In 2017, June Fremont was the oldest marine at the Marine Corps 242 Birthday Ball, which celebrates the Marine Corps’s beginnings and its traditions. After her time serving in the Marines from 1943 to 1946, June raised her family in Minnesota and worked at 3M for 43 years in various departments. She officially retired in 2015. At 97 years old, June is living happily at Woodbury Senior Living and loves to go out with friends.
In an interview with Face Aging MN, June shared some of her most memorable moments as a Marine. Her words have been slightly edited for clarity and length.
I was born in Chicago, and I’m the oldest of three girls. I joined the Marines because it was the hardest branch of service for a woman to get into. I was 21 years old when I joined and was stationed at a boot camp called Camp Lejeune in North Carolina.
Then I was sent to Washington D.C. where I worked at the Pentagon on missing in action and killed in action citations. We had 400,000 Marines that we kept track of. Twenty-five thousand were killed in action, and 70,000 were wounded. These brave men and women who have sacrificed their lives are the reason I’m telling my story.
While at the Pentagon, I wrote letters on behalf of President Roosevelt to the spouse or family of fallen soldiers to say thank you for their service and sacrifice. I would always try to make it personal.
One time when I was stationed at the Pentagon, they needed an usher for a big rally for Lord Halifax, the British ambassador to the United States. While I was waiting in the wings, along comes Eleanor Roosevelt. She came right up to me and said, “Where are you from? Are they feeding you all right? Do you like the Marine Corps?” We had about a ten-minute conversation.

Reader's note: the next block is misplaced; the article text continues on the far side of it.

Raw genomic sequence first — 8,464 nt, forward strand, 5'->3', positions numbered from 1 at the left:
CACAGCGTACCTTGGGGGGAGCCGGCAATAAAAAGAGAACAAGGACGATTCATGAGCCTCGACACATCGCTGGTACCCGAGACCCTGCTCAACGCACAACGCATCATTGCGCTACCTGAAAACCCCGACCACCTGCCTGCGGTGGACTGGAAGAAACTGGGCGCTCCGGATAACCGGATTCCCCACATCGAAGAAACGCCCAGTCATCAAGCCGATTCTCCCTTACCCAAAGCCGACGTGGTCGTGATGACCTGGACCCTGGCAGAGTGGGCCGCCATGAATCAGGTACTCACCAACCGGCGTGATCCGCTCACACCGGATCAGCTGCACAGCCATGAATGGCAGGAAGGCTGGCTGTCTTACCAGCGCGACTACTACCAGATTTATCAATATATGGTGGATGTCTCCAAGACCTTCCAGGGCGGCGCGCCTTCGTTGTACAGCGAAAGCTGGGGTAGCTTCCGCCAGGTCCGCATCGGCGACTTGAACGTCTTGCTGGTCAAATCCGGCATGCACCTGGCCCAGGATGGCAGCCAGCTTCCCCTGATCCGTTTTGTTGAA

At one point, I asked her, “How do you like being first lady?”
“It’s tough,” she replied.
I have gone around for quite a while to eighth graders who are studying World War II, and I tell them about meeting Eleanor Roosevelt because as she left, she shook hands with me. “This is the hand that shook hands with Eleanor Roosevelt,” I would tell them. “I have not washed it in 72 years, so if you touch me you’ve touched Eleanor.” Don’t laugh! You would be surprised how many students come up and touch my hand.
When I was in Washington D.C., they sent a contingent of us “Marine girls” to Hawaii. Some of the boys who had been at war were on their way home, but when they got to Hawaii, they had stay to help with the growing need of military jobs. Us “Marine girls” were sent to Hawaii to replace them, so they could get home. They put me on this old, old, old IBM machine. That’s why I wear hearing aids, because it was so loud!
I met my husband while I was in North Carolina. His name is Leo, but we call him “Lee.” He was a tech staff sergeant. The day we met, there were a bunch of parachute jumpers that were going to go out the next day, so they sent a bus to our barracks — one for the Navy and one for the WAC (women’s army corps) to go to Fort Myers for a dance. He said it was love at first sight when I got off the bus. I never got to talk to any of the other boys. He monopolized me! I served in the Marines for three years. We both got out in February 1946 and married the following June. Now I have six children — two girls and four boys.
In 2017, I had the honor of being the oldest Marine at the Marine Corps 242 Birthday Ball. It’s held every year on November 10th, when the Continental Marines were first established. They honor the oldest living Marine along with the youngest one. They brought in this huge cake. It would feed at least 4,000 people. They gave me a plate with two forks, so I took a bite, then gave the cake to the youngest one. It symbolizes me passing on my wisdom to him.
All of a sudden, people started lining up, for three hours, because they wanted to take their picture with me. After a couple of hours, I had to sit down. I told them, “Either say a prayer for me or give me a quarter.” We just had fun. I loved it! I’m honored to be recognized as one of the oldest living Marines.